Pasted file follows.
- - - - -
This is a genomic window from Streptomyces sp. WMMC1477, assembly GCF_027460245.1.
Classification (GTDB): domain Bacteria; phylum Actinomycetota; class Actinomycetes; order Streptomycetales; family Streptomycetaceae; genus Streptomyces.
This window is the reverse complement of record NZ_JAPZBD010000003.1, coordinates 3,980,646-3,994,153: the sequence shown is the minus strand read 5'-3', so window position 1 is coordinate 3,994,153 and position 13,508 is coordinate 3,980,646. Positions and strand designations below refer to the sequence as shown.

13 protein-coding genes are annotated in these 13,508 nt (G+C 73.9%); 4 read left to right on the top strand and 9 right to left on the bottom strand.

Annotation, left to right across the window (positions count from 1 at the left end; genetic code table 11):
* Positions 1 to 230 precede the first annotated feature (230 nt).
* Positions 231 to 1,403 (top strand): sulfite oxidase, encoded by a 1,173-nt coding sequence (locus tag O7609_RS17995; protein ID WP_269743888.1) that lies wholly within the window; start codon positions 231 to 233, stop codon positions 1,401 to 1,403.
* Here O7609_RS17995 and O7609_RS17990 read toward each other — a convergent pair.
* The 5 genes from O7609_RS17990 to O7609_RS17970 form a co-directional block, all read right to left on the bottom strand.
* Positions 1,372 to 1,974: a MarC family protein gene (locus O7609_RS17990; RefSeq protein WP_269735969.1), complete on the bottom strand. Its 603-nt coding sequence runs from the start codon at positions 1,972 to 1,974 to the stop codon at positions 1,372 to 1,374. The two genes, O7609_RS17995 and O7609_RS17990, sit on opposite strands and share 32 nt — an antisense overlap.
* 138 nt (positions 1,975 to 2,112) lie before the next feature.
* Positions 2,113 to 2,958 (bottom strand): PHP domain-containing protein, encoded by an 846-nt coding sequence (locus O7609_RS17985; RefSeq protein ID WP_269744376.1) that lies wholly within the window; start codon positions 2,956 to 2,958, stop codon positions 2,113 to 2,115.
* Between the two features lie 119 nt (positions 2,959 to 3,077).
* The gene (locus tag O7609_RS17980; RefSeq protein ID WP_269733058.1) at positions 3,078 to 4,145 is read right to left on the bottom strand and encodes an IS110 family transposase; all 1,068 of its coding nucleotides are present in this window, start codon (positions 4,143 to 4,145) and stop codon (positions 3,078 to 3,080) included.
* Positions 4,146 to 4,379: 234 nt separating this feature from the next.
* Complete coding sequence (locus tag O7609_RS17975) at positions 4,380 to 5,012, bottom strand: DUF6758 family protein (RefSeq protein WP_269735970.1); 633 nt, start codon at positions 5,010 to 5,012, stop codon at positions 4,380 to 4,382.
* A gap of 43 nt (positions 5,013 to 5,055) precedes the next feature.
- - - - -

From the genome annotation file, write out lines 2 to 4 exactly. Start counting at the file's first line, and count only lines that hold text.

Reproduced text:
Classification (GTDB): domain Bacteria; phylum Actinomycetota; class Actinomycetes; order Streptomycetales; family Streptomycetaceae; genus Streptomyces.
This window is the reverse complement of record NZ_JAPZBD010000003.1, coordinates 3,980,646-3,994,153: the sequence shown is the minus strand read 5'-3', so window position 1 is coordinate 3,994,153 and position 13,508 is coordinate 3,980,646. Positions and strand designations below refer to the sequence as shown.

13 protein-coding genes are annotated in these 13,508 nt (G+C 73.9%); 4 read left to right on the top strand and 9 right to left on the bottom strand.